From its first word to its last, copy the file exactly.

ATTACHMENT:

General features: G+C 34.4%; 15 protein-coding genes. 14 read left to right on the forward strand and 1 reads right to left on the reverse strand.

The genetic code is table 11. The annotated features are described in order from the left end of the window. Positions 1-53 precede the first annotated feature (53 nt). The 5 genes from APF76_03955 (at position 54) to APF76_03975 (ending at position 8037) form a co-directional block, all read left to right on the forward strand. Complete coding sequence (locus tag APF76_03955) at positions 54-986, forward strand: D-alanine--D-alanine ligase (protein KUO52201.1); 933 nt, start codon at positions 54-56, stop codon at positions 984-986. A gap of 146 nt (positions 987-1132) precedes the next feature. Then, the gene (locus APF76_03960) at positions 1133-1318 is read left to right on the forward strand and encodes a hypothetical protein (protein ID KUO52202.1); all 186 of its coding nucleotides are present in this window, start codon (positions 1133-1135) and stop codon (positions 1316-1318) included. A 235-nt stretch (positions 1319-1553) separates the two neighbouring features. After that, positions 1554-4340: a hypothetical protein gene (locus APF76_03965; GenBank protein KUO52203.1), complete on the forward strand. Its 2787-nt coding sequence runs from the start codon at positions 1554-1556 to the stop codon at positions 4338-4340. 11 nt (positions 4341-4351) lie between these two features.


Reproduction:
General features: G+C 34.4%; 15 protein-coding genes. 14 read left to right on the forward strand and 1 reads right to left on the reverse strand.

The genetic code is table 11. The annotated features are described in order from the left end of the window. Positions 1-53 precede the first annotated feature (53 nt). The 5 genes from APF76_03955 (at position 54) to APF76_03975 (ending at position 8037) form a co-directional block, all read left to right on the forward strand. Complete coding sequence (locus tag APF76_03955) at positions 54-986, forward strand: D-alanine--D-alanine ligase (protein KUO52201.1); 933 nt, start codon at positions 54-56, stop codon at positions 984-986. A gap of 146 nt (positions 987-1132) precedes the next feature. Then, the gene (locus APF76_03960) at positions 1133-1318 is read left to right on the forward strand and encodes a hypothetical protein (protein ID KUO52202.1); all 186 of its coding nucleotides are present in this window, start codon (positions 1133-1135) and stop codon (positions 1316-1318) included. A 235-nt stretch (positions 1319-1553) separates the two neighbouring features. After that, positions 1554-4340: a hypothetical protein gene (locus APF76_03965; GenBank protein KUO52203.1), complete on the forward strand. Its 2787-nt coding sequence runs from the start codon at positions 1554-1556 to the stop codon at positions 4338-4340. 11 nt (positions 4341-4351) lie between these two features.